Bridging the economic divide within nations : a scorecard on the performance of regional development policies in reducing regional income disparities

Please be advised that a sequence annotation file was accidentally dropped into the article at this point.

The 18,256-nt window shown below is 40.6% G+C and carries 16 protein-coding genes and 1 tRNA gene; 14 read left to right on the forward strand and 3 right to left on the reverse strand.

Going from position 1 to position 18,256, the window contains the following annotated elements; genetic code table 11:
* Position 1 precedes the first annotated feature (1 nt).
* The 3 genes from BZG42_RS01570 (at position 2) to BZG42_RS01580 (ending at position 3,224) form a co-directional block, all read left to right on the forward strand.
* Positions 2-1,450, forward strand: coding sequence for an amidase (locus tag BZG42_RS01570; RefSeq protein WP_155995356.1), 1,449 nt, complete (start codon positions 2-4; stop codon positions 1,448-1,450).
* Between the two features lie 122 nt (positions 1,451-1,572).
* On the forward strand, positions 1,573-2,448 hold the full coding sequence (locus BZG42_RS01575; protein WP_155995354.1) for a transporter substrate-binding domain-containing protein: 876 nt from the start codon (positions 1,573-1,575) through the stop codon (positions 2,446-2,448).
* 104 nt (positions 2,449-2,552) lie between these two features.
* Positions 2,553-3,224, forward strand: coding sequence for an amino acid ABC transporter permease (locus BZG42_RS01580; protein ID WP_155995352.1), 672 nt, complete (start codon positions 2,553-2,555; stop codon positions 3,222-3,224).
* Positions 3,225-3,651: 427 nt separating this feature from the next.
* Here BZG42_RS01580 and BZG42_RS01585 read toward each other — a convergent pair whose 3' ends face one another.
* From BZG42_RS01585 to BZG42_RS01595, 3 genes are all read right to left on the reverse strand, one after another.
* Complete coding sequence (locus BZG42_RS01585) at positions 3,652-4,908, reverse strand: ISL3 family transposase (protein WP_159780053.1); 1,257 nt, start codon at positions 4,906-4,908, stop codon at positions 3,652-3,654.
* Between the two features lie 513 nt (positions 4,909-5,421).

Regional inequalities represent a continuing development challenge in most countries, especially those with large geographic areas. Globalization heightens these challenges because it places a premium on skills: since rich regions typically also have better educated and better skilled labor, the gulf between rich and poor regions widens. While central governments in unitary states are relatively unconstrained in their choice of policies for reducing regional disparities, in a federation the division of powers curtails federal flexibility in policy choice. Thus in federal states large regional disparities can represent serious threats, with the state's inability to deal with such inequities creating potential for disunity and, in extreme cases, for disintegration. Inequalities beyond a threshold may lead to calls for separation by both the richest and the poorest regions. While the poorest regional may consider the inequalities a manifestation of regional injustice, the richest regions may view the union with the poorest regions as holding them back in their drive toward prosperity. Under these circumstances, there is a presumption in development economics that decentralized fiscal arrangements would lead to ever widening regional inequalities. The authors provide an empirical test of this hypothesis. The authors conclude that regional development policies have failed in almost all countries, federal and unitary alike. Among 10 countries with high or substantial regional income inequality, only one (Thailand) has experienced convergence in regional incomes. Still, federal countries do better in restraining regional inequalities, because of the greater political risk these disparities pose for such countries. The authors classify countries by degree of convergence in regional incomes: a) Countries experiencing regional income divergence - Brazil, China, India, Indonesia, the Philippines, Romania, the Russian Federation, Sri Lanka, and Vietnam. b) Countries experiencing no significant change in regional income variation - Canada and Mexico. c) Countries experiencing regional income convergence - Chile, Pakistan, Thailand, the United States, and Uzbekistan. Regional development outcomes observed in these countries provide a revealing look at the impact of regional development policies. While countries experiencing divergence tend to focus on interventionist policies, those experiencing convergence have taken a hands-off approach to regional development and instead focused on promoting an economic union by removing barriers to factor mobility and ensuring minimum standards in basic services across the nation. In Chile, for example, convergence in regional incomes is largely attributable to liberalizing the economy and removing distortions so that regions could discover their own comparative advantage. In Pakistan and the United States convergence is attributable to greater factor mobility. Paradoxically, creating a level playing field helps disadvantaged regions more than do paternalistic protectionist policies.
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